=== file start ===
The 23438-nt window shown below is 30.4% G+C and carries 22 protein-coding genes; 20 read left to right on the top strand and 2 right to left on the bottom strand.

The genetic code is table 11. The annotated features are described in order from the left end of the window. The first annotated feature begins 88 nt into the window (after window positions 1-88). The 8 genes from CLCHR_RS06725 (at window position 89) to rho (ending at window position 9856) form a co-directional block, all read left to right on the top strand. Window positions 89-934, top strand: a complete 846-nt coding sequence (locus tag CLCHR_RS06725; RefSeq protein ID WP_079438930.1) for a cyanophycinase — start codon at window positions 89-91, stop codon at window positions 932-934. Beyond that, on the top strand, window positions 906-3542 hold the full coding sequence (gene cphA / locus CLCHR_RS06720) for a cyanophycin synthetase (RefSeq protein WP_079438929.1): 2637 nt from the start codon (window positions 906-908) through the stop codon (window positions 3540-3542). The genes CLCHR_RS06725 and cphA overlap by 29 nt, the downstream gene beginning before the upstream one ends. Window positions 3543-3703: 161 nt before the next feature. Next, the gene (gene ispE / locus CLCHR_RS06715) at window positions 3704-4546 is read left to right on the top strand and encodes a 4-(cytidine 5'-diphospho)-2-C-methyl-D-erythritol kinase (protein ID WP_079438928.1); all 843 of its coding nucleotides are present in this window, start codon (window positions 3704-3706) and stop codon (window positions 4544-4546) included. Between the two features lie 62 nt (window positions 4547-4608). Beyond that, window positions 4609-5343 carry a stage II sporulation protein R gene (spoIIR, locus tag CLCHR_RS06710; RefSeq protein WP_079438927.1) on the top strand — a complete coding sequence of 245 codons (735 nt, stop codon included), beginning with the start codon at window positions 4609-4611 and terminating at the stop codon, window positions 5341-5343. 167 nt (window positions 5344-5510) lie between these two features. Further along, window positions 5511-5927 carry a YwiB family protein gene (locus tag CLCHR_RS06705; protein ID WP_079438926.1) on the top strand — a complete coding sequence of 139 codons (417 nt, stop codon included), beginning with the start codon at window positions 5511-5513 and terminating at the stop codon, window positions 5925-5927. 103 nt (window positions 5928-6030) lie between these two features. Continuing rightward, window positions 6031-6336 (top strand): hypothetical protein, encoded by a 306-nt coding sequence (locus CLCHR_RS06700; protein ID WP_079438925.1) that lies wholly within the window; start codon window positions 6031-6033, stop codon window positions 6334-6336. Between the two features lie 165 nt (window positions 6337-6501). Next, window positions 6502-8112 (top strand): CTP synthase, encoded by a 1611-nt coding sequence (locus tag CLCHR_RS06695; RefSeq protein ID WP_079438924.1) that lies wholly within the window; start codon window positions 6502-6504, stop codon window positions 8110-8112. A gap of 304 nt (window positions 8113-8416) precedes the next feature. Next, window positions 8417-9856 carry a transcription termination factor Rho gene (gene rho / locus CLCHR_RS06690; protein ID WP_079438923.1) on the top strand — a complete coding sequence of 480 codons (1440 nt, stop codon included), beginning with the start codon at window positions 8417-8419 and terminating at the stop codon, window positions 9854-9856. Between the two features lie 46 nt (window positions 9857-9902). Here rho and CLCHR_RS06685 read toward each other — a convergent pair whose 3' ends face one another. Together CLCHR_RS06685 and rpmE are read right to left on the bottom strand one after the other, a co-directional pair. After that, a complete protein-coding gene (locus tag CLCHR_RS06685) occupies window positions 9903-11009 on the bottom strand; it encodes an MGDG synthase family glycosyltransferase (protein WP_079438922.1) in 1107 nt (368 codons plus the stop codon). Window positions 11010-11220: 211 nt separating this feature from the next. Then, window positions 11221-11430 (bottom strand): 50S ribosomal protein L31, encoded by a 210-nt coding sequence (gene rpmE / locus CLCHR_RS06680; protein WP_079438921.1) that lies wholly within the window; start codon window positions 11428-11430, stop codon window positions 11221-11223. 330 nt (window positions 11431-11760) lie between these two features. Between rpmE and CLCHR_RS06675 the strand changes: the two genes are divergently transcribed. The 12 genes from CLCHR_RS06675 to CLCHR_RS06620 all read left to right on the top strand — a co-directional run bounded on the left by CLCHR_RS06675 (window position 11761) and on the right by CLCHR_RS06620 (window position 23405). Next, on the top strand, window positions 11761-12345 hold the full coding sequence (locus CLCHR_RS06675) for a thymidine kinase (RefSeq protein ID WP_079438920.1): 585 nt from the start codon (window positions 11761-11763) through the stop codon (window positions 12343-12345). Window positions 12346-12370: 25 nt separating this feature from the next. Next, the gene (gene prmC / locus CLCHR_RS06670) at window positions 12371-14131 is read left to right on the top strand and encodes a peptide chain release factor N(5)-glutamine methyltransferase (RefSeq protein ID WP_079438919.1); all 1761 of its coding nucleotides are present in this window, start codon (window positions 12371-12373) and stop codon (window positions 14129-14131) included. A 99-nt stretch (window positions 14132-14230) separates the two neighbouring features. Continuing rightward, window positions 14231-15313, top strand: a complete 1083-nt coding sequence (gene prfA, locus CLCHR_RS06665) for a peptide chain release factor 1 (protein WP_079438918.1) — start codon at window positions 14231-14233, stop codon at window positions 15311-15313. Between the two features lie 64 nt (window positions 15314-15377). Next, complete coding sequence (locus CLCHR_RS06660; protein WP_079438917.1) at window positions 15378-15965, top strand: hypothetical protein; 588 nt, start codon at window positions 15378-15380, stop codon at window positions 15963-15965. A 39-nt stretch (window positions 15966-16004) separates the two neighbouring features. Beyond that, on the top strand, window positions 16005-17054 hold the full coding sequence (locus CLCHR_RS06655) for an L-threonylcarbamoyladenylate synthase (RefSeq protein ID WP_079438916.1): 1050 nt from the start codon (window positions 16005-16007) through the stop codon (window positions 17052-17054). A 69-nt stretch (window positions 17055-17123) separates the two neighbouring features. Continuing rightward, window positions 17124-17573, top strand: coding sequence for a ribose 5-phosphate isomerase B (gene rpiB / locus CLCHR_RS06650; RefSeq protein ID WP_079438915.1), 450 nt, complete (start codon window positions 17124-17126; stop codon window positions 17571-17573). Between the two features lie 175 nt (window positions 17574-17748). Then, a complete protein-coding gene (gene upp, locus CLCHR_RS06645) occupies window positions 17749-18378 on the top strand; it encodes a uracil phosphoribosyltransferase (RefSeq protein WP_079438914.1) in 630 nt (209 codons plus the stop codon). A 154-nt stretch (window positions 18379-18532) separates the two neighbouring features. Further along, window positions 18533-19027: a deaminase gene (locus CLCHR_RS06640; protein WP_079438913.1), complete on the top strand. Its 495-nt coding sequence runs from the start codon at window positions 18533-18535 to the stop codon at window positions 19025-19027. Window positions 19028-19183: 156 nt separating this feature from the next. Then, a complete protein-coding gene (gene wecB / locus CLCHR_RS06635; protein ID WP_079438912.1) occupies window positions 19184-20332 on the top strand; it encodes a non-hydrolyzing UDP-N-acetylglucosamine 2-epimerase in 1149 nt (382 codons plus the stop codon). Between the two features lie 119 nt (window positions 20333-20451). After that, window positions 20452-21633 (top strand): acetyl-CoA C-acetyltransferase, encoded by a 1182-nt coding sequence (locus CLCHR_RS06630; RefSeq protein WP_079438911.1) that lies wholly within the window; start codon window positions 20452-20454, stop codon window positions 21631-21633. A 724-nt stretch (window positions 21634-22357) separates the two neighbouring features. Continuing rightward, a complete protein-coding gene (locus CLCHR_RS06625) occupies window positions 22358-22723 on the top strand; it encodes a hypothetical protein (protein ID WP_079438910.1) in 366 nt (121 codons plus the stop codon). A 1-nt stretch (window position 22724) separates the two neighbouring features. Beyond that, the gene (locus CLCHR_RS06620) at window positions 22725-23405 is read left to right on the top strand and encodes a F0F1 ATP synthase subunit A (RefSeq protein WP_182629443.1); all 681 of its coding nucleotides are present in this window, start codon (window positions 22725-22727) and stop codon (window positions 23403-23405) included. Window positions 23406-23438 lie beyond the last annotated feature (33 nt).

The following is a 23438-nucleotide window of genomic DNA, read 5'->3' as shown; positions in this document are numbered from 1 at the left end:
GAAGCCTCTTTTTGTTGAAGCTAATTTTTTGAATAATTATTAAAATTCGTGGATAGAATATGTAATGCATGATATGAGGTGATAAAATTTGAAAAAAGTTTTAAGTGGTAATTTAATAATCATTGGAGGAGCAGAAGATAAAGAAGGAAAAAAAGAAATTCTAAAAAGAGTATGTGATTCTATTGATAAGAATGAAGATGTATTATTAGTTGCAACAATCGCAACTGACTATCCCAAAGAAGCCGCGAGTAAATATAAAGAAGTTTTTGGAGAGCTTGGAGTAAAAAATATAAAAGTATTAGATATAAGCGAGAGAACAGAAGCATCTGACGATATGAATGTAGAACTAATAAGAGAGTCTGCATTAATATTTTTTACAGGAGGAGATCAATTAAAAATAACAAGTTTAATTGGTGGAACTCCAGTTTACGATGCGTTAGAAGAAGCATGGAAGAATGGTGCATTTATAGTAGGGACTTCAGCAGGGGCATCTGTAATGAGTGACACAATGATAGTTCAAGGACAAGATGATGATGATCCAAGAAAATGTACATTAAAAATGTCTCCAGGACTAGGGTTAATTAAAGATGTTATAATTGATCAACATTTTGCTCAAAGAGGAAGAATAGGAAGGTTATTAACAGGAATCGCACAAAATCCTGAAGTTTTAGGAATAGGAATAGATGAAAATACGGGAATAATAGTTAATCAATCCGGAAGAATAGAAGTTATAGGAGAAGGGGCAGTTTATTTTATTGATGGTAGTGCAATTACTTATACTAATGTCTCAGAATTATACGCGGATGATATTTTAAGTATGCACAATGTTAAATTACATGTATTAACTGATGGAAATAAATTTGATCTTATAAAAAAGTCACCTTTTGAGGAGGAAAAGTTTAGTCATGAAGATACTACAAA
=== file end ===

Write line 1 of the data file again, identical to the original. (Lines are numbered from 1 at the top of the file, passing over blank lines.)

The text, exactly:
The 23438-nt window shown below is 30.4% G+C and carries 22 protein-coding genes; 20 read left to right on the top strand and 2 right to left on the bottom strand.